At first blush, induced pluripotent stem cells (iPS) might be the answer to the ethical conundrum that has stalled federal support of embryonic stem cell research: some feel the "potential for life" (i.e. the small cluster of cells inside the pre-implantation blastocyst) should be afforded the same constellation of human rights and protections that our constitution guarantees an existing, human life.
Adult cells that can be bit-banged back to their defining-formula, may be the answer.
Though, "Is this an instance of genetic-engineering?" comes to mind immediately. Just think of the uproar a few years back concerning genetically-engineered milk! (rBGH - for those of you not from the dairy state).
I can see no end to the ethical, moral, and political debates, not mentioning hard, scientific questions that need answers:
- what is "potential for life"? how should it be protected?
- are reversed-engineered adult cells as good as newly minted cells from the blastocyst?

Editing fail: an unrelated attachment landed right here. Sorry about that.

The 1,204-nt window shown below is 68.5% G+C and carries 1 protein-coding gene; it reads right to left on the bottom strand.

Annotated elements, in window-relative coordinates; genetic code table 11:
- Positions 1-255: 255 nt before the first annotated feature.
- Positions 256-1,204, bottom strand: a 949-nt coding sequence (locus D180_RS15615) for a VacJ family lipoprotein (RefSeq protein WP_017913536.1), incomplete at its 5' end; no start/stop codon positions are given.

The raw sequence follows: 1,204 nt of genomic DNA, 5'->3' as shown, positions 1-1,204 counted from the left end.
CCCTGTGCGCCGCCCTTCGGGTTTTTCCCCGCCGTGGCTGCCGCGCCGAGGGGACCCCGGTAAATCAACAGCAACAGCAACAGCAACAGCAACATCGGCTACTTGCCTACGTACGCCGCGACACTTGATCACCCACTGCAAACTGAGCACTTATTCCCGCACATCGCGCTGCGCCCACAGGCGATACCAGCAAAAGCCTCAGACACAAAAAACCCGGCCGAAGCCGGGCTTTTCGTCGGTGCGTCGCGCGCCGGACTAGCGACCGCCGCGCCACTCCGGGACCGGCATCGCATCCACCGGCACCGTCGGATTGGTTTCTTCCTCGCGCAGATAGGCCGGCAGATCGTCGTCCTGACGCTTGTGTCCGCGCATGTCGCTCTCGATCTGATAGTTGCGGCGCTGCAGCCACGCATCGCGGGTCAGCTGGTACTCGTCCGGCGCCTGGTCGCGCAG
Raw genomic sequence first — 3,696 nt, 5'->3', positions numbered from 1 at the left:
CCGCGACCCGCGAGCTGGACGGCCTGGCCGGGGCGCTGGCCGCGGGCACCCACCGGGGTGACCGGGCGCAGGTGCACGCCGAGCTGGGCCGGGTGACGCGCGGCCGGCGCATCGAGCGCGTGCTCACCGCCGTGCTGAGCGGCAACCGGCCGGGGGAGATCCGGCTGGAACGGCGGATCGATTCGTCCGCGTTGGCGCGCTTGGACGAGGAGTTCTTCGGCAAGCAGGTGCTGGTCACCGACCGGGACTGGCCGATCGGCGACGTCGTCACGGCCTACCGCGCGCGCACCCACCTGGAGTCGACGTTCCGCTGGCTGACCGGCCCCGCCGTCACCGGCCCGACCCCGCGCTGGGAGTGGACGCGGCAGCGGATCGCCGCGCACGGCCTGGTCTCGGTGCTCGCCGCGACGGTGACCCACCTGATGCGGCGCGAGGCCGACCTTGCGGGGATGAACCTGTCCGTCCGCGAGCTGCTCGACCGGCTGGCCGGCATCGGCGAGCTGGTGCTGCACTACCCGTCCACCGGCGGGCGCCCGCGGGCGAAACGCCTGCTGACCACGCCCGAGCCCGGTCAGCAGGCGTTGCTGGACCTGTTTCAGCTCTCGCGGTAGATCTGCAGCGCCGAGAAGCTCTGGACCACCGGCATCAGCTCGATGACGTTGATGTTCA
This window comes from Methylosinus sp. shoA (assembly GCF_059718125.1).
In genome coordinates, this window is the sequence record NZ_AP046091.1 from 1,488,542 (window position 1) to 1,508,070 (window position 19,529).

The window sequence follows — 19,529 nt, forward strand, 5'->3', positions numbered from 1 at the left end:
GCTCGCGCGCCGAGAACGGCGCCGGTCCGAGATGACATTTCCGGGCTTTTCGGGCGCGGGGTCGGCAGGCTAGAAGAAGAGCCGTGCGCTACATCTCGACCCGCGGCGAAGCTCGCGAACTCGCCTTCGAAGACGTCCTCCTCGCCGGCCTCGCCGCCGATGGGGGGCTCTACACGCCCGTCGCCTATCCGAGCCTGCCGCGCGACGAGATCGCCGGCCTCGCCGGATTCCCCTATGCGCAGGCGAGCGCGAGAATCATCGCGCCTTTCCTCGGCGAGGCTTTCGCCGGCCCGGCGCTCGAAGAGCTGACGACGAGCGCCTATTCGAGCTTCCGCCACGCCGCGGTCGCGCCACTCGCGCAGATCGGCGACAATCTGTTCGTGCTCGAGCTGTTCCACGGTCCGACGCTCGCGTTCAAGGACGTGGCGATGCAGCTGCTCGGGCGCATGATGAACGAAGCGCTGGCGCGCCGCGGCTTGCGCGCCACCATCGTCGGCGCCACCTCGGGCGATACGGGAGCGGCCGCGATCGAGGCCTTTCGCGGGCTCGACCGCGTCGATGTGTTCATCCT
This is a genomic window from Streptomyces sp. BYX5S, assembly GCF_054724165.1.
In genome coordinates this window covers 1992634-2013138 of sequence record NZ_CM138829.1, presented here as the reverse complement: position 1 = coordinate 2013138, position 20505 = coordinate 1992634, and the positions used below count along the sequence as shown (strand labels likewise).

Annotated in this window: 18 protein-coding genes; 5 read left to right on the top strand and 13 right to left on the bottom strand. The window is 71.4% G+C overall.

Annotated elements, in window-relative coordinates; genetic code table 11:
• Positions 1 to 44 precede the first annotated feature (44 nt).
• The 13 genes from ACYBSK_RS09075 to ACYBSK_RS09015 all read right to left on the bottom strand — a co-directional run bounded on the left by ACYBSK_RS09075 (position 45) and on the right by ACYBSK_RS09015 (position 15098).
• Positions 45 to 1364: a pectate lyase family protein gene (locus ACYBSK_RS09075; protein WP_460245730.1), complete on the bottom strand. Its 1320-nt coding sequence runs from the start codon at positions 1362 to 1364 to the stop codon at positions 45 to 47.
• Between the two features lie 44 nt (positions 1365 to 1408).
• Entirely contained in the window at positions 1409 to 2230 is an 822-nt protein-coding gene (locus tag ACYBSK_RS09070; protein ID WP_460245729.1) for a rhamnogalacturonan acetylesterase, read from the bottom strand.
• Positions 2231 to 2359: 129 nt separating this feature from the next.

- how will state and federal monies be divided up to study these approaches?
- is the 'life' that is engineered through the iPS process 'potential for life'?
- can iPS be understood without understanding embryonic stem cells?
- are all the scientists going to abandon embryonic stem cell research for iPS?
- will politicians chicken out of formulating sound regulatory guidelines for embryonic and induced pluripotent stem cells? at state and federal levels?
There are too many people, suffering from conditions and diseases that have nothing but the hope of a stem-cell therapy breakthrough on the horizon, to allow this to become a duel between two potentially breakthrough technologies.